On Friday, June 5, President Trump signed into law the Paycheck Protection Program (PPP) Flexibility Act which provides small businesses who are participating in PPP with additional time and flexibility to keep their employees on the payroll and ensure continued business operations.

“Many of the American Sportfishing Association’s (ASA) members received PPP loans,” said ASA’s Government Affairs Vice President, Mike Leonard. “While these loans have been a significant help during the economic hardship created by the COVID-19 pandemic, certain loan requirements created confusion and concern about eligible uses of the funds and the degree to which the loan would be forgiven. Thankfully the PPP Flexibility Act addresses many of these concerns.”

From the Small Business Administration

The Small Business Administration (SBA) will promptly issue rules and guidance, a modified borrower application form and a modified loan forgiveness application implementing these legislative amendments to PPP. These modifications will implement the following important changes:

  • Extend the covered period for loan forgiveness from eight weeks after the date of loan disbursement to 24 weeks after the date of loan disbursement, providing substantially greater flexibility for borrowers to qualify for loan forgiveness. Borrowers who have already received PPP loans retain the option to use an eight-week covered period.
  • Lower the requirements that 75 percent of a borrower’s loan proceeds must be used for payroll costs and that 75 percent of the loan forgiveness amount must have been spent on payroll costs during the 24-week loan forgiveness covered period to 60 percent for each of these requirements. If a borrower uses less than 60 percent of the loan amount for payroll costs during the forgiveness covered period, the borrower will continue to be eligible for partial loan forgiveness, subject to at least 60 percent of the loan forgiveness amount having been used for payroll costs.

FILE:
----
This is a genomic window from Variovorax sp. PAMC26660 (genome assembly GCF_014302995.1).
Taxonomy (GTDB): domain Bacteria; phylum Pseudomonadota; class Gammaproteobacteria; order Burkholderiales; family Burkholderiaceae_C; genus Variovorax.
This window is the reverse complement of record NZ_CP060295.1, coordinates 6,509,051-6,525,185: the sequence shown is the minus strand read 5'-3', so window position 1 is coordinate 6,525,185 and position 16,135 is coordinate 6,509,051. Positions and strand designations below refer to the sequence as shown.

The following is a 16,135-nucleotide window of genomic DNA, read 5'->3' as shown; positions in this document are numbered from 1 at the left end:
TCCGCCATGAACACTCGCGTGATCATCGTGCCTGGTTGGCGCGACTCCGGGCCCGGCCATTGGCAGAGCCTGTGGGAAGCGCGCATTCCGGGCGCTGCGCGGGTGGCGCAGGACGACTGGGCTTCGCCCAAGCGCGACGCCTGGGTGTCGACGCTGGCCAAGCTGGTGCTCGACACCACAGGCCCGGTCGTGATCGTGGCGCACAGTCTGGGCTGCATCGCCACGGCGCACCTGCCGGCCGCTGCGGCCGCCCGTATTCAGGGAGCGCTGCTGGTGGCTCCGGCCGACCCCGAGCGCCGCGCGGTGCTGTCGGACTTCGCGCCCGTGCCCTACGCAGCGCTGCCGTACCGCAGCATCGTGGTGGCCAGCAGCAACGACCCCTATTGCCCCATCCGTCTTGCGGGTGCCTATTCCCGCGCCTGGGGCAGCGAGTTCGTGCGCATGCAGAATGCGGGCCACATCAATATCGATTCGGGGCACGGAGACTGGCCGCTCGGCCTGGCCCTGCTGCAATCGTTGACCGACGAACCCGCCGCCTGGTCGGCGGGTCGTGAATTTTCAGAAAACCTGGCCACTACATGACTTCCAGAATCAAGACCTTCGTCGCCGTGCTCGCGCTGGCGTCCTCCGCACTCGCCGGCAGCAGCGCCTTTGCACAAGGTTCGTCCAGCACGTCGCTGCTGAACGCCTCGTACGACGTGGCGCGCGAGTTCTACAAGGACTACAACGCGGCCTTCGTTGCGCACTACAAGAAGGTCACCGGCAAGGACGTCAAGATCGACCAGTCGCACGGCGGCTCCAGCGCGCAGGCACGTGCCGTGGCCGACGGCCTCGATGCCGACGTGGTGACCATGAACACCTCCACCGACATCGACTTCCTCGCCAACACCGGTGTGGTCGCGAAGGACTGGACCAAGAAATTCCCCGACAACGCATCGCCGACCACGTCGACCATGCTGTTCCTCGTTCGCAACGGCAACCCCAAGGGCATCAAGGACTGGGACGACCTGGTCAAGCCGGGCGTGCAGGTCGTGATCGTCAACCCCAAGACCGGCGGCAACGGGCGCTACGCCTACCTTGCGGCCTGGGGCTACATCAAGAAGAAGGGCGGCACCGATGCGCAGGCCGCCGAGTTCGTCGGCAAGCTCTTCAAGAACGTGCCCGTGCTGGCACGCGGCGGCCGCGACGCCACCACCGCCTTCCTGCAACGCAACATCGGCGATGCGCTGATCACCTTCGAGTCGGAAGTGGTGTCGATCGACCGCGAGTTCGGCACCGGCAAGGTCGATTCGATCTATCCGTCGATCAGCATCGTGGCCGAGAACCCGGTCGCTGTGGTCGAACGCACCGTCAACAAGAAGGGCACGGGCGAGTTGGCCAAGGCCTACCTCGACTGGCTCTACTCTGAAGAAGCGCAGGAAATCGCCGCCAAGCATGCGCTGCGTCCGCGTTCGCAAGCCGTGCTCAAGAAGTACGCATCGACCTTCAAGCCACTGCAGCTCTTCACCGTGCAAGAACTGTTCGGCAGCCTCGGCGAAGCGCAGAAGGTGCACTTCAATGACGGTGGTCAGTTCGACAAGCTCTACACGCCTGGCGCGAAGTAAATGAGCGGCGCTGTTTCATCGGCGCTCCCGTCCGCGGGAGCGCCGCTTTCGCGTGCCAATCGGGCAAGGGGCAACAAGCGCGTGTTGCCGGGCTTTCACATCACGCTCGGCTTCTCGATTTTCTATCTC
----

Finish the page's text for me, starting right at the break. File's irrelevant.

• Provide a safe harbor from reductions in loan forgiveness based on reductions in full-time equivalent employees for borrowers that are unable to return to the same level of business activity the business was operating at before February 15, 2020, due to compliance with requirements or guidance issued between March 1, 2020 and December 31, 2020 by the Secretary of Health and Human Services, the Director of the Centers for Disease Control and Prevention, or the Occupational Safety and Health Administration, related to worker or customer safety requirements related to COVID–19.
  • Provide a safe harbor from reductions in loan forgiveness based on reductions in full-time equivalent employees, to provide protections for borrowers that are both unable to rehire individuals who were employees of the borrower on February 15, 2020, and unable to hire similarly qualified employees for unfilled positions by December 31, 2020.
  • Increase to five years the maturity of PPP loans that are approved by SBA (based on the date SBA assigns a loan number) on or after June 5, 2020.
  • Extend the deferral period for borrower payments of principal, interest, and fees on PPP loans to the date that SBA remits the borrower’s loan forgiveness amount to the lender (or, if the borrower does not apply for loan forgiveness, 10 months after the end of the borrower’s loan forgiveness covered period).
  • The new rules will confirm that June 30, 2020, remains the last date on which a PPP loan application can be approved.

For more information, please visit the SBA’s PPP website.